Briann January is having it both ways, and she couldn’t be happier.
The former Lewis and Clark High School basketball star is still dishing out assists for the Indiana Fever of the WNBA, but also preparing to give out advice as an assistant coach at her alma mater, Arizona State.
The opportunity fell into January’s lap this spring when ASU assistant Amanda Levens left coach Charli Turner Thorne’s staff to become head coach at Nevada.
“We’ve been talking about this for a few years,” Turner Thorne told the Arizona Republic last month. “She’s always been interested about going into coaching.”
But this is about more than basketball, said January, one of the most decorated players ever to come out of Spokane.
“This is a pivotal time for young women,” January said. “I had that kind of help growing up, and I want to give back.”
“I want to help people get better on the court and every way I can,” the sixth overall pick in the 2009 WNBA draft said.
The timing couldn’t be better for January, who is 30 years old and in her ninth year with the Fever.
“At some point you have to make decisions, because this game takes a toll on you,” January said last week.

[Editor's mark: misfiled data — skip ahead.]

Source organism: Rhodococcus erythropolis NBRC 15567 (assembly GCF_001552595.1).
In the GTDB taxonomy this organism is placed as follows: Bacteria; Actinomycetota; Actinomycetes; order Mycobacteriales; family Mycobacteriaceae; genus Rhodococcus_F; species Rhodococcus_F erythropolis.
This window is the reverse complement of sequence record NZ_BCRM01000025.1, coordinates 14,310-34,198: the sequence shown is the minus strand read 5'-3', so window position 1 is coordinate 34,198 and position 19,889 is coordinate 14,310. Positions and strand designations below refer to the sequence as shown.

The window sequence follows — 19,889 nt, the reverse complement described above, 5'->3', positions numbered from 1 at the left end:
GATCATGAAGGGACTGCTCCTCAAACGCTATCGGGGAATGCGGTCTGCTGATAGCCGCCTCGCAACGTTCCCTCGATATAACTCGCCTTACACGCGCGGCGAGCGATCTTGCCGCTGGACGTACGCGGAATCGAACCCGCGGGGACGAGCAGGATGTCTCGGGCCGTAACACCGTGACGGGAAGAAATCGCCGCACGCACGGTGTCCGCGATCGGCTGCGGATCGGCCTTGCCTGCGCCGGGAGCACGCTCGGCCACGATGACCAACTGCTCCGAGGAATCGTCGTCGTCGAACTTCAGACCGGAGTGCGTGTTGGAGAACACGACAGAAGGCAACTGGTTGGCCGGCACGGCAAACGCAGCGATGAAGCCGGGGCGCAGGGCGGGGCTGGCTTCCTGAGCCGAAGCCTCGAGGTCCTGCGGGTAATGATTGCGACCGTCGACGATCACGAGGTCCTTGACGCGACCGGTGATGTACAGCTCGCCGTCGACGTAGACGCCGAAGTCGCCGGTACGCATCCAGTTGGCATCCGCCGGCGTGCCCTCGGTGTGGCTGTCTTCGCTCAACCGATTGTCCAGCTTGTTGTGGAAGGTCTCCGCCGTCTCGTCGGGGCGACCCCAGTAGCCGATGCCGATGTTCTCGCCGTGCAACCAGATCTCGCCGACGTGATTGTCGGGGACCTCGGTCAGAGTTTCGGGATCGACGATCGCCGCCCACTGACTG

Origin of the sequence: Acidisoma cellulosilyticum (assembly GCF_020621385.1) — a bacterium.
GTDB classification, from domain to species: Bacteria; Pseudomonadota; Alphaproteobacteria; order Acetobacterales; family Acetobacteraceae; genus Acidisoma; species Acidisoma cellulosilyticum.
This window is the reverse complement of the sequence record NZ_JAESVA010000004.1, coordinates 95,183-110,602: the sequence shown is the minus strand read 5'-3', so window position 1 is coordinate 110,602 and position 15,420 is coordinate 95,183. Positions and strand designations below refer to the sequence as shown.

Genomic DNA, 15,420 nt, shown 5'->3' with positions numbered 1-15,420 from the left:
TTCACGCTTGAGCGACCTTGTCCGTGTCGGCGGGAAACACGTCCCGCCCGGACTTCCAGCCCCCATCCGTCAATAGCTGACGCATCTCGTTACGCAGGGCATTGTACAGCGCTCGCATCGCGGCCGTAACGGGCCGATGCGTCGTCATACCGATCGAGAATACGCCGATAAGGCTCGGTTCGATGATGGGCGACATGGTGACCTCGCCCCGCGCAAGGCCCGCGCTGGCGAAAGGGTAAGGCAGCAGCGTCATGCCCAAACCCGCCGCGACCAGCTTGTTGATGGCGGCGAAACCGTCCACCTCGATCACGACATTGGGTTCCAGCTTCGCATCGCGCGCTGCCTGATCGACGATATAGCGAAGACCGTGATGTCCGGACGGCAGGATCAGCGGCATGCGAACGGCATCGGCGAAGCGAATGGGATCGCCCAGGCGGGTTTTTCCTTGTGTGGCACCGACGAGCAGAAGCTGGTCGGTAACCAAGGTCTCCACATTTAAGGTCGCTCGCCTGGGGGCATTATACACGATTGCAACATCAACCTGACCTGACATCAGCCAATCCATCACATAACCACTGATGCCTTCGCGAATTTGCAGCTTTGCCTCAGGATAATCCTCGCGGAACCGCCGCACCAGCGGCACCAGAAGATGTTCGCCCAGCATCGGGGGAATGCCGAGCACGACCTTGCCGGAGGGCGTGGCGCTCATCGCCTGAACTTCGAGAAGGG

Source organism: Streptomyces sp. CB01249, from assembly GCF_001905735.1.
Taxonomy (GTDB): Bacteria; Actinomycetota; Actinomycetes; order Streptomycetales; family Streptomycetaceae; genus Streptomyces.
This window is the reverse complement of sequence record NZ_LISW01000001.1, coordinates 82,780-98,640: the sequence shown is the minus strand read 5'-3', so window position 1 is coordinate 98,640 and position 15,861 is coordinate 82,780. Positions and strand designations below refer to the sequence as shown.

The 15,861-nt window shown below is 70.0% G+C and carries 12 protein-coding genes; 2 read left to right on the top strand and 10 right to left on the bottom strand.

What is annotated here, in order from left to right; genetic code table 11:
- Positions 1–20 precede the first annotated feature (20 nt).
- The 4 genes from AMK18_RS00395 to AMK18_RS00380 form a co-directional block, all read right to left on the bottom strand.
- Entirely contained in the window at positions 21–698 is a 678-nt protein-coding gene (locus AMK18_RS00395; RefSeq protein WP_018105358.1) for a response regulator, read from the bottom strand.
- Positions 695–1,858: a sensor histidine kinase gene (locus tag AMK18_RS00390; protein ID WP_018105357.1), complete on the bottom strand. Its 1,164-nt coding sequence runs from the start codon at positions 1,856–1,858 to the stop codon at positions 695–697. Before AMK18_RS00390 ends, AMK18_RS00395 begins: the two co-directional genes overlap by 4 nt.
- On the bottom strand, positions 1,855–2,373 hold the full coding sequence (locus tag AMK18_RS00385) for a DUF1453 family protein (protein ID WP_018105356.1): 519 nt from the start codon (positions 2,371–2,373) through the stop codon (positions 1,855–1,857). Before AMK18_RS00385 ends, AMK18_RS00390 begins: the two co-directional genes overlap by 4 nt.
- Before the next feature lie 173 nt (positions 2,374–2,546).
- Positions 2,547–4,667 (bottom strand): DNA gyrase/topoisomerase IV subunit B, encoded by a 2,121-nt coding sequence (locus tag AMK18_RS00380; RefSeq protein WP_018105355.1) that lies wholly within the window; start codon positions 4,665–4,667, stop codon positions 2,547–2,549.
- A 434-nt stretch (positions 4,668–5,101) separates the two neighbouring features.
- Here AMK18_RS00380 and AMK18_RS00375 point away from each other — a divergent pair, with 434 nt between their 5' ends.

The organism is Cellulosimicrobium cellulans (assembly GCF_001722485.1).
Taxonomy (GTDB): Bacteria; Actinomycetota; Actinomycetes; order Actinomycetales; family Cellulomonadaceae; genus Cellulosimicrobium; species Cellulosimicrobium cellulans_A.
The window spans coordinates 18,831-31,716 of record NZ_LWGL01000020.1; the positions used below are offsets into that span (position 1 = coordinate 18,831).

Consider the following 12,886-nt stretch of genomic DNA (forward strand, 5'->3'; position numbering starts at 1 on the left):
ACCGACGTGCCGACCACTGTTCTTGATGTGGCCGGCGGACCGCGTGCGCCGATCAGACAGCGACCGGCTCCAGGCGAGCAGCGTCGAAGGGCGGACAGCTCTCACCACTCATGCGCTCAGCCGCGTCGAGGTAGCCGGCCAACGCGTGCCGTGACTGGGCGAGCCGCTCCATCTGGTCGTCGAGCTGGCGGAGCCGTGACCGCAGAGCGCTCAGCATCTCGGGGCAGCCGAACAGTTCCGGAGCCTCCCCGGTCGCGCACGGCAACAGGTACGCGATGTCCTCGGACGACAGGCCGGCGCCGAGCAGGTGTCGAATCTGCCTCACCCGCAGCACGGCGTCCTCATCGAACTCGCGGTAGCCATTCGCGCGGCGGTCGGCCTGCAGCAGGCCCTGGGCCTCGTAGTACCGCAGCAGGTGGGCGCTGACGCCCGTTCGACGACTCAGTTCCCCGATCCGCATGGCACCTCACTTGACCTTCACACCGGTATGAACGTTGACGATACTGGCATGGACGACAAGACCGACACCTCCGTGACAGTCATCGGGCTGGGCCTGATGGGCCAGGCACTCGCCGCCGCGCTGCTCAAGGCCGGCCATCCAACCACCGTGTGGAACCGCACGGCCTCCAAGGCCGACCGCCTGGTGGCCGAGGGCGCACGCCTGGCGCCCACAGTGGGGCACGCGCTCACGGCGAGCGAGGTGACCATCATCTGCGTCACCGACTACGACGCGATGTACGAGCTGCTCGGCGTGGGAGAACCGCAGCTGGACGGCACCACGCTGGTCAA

“I still love the game getting on the court, when that leaves I know it’s time,” she said.
Then again, January still has a lot of game. On Saturday, she had 16 points and a season-high seven assists in the Fever’s 91-85 win over Dallas, and she’s up to 3.1 assists per game. However, she injured an ankle in Wednesday’s 98-90 loss to the Phoenix Mercury and did not play Friday against the Storm.
“It’s going well,” said January, an all-WNBA selection in 2014. “We’re in a transition year, so they’re a learning curve, but we’re getting there.”
Speaking of transition years, this could be the biggest in January’s career. A natural coach on the floor, she’s looking at the game differently now.
“As a point guard you have to coach anyway,” January said. “It’s about being able to look at the game at a different angle.”
Even when the season is over, January won’t necessarily need to make a permanent decision.
“I’m not worried about it at all if she wants play however many years,” Turner Thorne said. “It’s a win-win for all of us. We have coaches who can handle things while Bri is playing.”
January was the Pac-10 Defensive Player of the Year in 2008 and 2009 and All- Pac-10 first team in 2009 when the Sun Devils reached the NCAA Tournament Elite Eight.
January is ASU’s career leader in assists and free throw percentage, second in steals and ninth in scoring, playing from 2006-09.
The Fever chose January in the first round of the 2009 WNBA draft. She has been Indiana’s starting point guard since 2011, making the WNBA All-Defensive team from 2012-14. The Fever won the WNBA title in 2012 with January averaging 11.5 points and 3.8 assists during the playoffs.
Overall as a pro, January has averaged 8.9 points and 3.6 assists. She was a WNBA All-Star in 2014 and among 25 finalists for the 2016 U.S. Olympic team.
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